Tuesday, 16 September 2008

Henry IV's first parliament

I was going to write about Henry IV's coronation, but given that it's not actually all that relevant to the House of York which after all this Blog is supposed to be about, I decided not to bother. Though it is intriguing that Philippa, Duchess of Aumale does not seem to have received coronation robes. (The relevant papers are published in, of all places, The Coronation of Richard III - the extant documents edited by Anne F Sutton and P W Hammond; a publication I highly recommend if you can get your mitts on a copy. It's a rare book, and no, you are not having mine, it's too bloody useful!)

So passing gently on, we come to Henry IV's first Parliament which definitely was of interest to the House of York, not least because Edward of York was not far off being lynched. There was a lot of flak flying around concerning the execution of Thomas of Woodstock - everyone seems to have forgotten that Henry IV himself had been a star witness for the crown in 1397! To cut a long story short, Edward was challenged to mortal combat by Lord Fitzwalter (his own wife's stepson!) and as he tried to justify himself half the Parliament seems to have thrown down their gages on one side or the other - nearly all against Edward.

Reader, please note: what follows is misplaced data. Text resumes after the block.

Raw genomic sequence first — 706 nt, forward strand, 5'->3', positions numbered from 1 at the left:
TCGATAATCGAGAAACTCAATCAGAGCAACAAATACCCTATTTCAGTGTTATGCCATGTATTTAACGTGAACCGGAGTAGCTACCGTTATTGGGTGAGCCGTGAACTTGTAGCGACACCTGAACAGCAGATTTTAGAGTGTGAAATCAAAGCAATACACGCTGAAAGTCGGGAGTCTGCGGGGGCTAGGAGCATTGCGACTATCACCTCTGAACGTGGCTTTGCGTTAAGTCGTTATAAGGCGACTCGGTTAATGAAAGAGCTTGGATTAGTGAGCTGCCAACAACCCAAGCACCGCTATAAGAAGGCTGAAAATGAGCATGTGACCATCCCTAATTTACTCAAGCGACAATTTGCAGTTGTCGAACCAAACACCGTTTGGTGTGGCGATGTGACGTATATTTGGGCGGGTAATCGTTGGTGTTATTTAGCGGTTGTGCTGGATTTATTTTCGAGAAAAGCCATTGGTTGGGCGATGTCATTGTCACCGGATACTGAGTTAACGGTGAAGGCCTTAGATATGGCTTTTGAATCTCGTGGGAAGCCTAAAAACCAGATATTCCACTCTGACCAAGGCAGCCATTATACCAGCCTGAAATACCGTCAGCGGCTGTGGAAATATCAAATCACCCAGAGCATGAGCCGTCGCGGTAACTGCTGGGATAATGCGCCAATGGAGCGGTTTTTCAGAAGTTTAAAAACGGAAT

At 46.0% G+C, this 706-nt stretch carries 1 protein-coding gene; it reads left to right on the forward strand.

Henry cooled the situation by having John Hall, a valet who was 'only obeying orders' in taking part in Gloucester's death, hanged, drawn and quartered for the amusement of the Parliament.

He put the rest of the debate on ice, but then had Edward, Thomas Despenser, Surrey, Exeter and Salisbury put under arrest. They were split up, some to the Tower, others to Windsor.

Their trial followed shortly afterwards - to summarise, they all claimed they had done what they did out of fear of Richard II. They were sentenced to lose all lands gained since 1397 (which was inevitable given that most/all had been taken from Henry's supporters or Henry himself) and also to forfeit the new titles they had been given. Those they had 'oppressed' were encourged to come forward and ask for redress - the odd thing is that no one ever did. It appears that these favourites of a tyrant had been remarkably liberal in their dealings. By medieval standards almost incredibly so.

Salisbury did not have a 'new' title to lose but he had been challenged to a mortal combat by Lord Morley (one of Thomas Despenser's brothers-in-law.) This was arranged, but the Fitzwalter/Edward of York fixture seems to have been cancelled. As it happens the Morley/Salisbury duel was not to take place either.

The accused were released into the custody of the Abbot of Westminster (a Richard II supporter of the first rank) and most were shortly afterwards appointed to Henry's Council! Edward of York (who was almost certainly the most guilty of the bunch, given that Mowbray had died in exile) was actually awarded a number of tasty grants, not least the Lordship of Wight with the office of Constable of Carisbrooke. Henry, it must be said, had a very proper regard for his cousin's royal blood.

No comments: